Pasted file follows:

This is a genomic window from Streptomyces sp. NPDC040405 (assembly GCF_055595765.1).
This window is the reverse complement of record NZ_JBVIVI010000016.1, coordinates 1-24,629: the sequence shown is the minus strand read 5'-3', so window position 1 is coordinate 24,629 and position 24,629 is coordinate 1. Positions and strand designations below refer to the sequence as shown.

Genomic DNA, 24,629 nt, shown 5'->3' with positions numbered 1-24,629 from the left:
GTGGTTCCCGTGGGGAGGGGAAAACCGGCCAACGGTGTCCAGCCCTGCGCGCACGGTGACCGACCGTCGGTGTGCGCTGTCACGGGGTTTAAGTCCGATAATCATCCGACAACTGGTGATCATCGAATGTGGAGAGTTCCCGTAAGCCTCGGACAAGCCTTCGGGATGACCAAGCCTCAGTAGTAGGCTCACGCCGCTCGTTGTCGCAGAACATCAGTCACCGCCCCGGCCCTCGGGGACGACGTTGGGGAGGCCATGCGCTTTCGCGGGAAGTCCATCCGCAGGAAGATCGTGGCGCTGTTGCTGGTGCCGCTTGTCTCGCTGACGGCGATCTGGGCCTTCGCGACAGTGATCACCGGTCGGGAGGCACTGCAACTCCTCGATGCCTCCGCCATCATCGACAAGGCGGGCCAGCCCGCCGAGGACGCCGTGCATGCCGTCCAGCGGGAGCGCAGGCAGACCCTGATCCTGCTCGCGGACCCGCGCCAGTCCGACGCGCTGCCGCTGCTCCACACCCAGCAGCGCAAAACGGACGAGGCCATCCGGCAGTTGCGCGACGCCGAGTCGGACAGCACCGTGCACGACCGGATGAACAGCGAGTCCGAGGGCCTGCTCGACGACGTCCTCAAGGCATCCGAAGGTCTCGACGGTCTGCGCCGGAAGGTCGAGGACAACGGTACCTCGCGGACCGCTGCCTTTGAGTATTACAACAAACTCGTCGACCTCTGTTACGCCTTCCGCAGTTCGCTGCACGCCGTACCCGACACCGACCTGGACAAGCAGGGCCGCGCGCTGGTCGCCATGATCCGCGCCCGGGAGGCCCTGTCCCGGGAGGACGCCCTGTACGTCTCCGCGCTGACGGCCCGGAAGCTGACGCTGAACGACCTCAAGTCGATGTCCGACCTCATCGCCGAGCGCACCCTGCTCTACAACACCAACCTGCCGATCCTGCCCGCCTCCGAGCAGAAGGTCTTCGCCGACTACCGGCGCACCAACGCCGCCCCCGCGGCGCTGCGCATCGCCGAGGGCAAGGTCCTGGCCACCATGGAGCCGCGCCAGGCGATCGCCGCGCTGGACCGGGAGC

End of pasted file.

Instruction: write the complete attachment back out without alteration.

This is a genomic window from Streptomyces sp. NPDC040405 (assembly GCF_055595765.1).
This window is the reverse complement of record NZ_JBVIVI010000016.1, coordinates 1-24,629: the sequence shown is the minus strand read 5'-3', so window position 1 is coordinate 24,629 and position 24,629 is coordinate 1. Positions and strand designations below refer to the sequence as shown.

Genomic DNA, 24,629 nt, shown 5'->3' with positions numbered 1-24,629 from the left:
GTGGTTCCCGTGGGGAGGGGAAAACCGGCCAACGGTGTCCAGCCCTGCGCGCACGGTGACCGACCGTCGGTGTGCGCTGTCACGGGGTTTAAGTCCGATAATCATCCGACAACTGGTGATCATCGAATGTGGAGAGTTCCCGTAAGCCTCGGACAAGCCTTCGGGATGACCAAGCCTCAGTAGTAGGCTCACGCCGCTCGTTGTCGCAGAACATCAGTCACCGCCCCGGCCCTCGGGGACGACGTTGGGGAGGCCATGCGCTTTCGCGGGAAGTCCATCCGCAGGAAGATCGTGGCGCTGTTGCTGGTGCCGCTTGTCTCGCTGACGGCGATCTGGGCCTTCGCGACAGTGATCACCGGTCGGGAGGCACTGCAACTCCTCGATGCCTCCGCCATCATCGACAAGGCGGGCCAGCCCGCCGAGGACGCCGTGCATGCCGTCCAGCGGGAGCGCAGGCAGACCCTGATCCTGCTCGCGGACCCGCGCCAGTCCGACGCGCTGCCGCTGCTCCACACCCAGCAGCGCAAAACGGACGAGGCCATCCGGCAGTTGCGCGACGCCGAGTCGGACAGCACCGTGCACGACCGGATGAACAGCGAGTCCGAGGGCCTGCTCGACGACGTCCTCAAGGCATCCGAAGGTCTCGACGGTCTGCGCCGGAAGGTCGAGGACAACGGTACCTCGCGGACCGCTGCCTTTGAGTATTACAACAAACTCGTCGACCTCTGTTACGCCTTCCGCAGTTCGCTGCACGCCGTACCCGACACCGACCTGGACAAGCAGGGCCGCGCGCTGGTCGCCATGATCCGCGCCCGGGAGGCCCTGTCCCGGGAGGACGCCCTGTACGTCTCCGCGCTGACGGCCCGGAAGCTGACGCTGAACGACCTCAAGTCGATGTCCGACCTCATCGCCGAGCGCACCCTGCTCTACAACACCAACCTGCCGATCCTGCCCGCCTCCGAGCAGAAGGTCTTCGCCGACTACCGGCGCACCAACGCCGCCCCCGCGGCGCTGCGCATCGCCGAGGGCAAGGTCCTGGCCACCATGGAGCCGCGCCAGGCGATCGCCGCGCTGGACCGGGAGC